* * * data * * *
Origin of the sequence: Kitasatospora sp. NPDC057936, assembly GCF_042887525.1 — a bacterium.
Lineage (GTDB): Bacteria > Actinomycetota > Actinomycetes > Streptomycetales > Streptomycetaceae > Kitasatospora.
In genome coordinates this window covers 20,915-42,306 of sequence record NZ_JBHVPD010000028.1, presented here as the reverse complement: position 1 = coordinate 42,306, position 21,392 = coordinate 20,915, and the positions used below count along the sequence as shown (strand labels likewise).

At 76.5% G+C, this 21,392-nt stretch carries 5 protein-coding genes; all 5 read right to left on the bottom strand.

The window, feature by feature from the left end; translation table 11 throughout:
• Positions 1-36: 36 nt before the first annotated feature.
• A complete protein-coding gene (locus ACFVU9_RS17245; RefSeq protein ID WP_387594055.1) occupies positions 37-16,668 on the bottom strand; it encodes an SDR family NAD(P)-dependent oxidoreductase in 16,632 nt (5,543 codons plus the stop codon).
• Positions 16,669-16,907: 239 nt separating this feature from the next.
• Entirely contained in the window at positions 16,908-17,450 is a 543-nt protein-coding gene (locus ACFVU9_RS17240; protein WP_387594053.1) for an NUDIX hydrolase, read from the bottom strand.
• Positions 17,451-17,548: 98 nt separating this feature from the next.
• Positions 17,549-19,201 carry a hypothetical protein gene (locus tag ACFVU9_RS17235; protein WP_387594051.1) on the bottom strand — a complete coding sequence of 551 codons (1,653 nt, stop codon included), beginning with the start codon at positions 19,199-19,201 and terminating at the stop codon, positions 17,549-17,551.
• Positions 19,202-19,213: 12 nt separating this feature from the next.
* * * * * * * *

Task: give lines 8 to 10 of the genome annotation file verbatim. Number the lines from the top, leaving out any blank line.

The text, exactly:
• Positions 16,669-16,907: 239 nt separating this feature from the next.
• Entirely contained in the window at positions 16,908-17,450 is a 543-nt protein-coding gene (locus ACFVU9_RS17240; protein WP_387594053.1) for an NUDIX hydrolase, read from the bottom strand.
• Positions 17,451-17,548: 98 nt separating this feature from the next.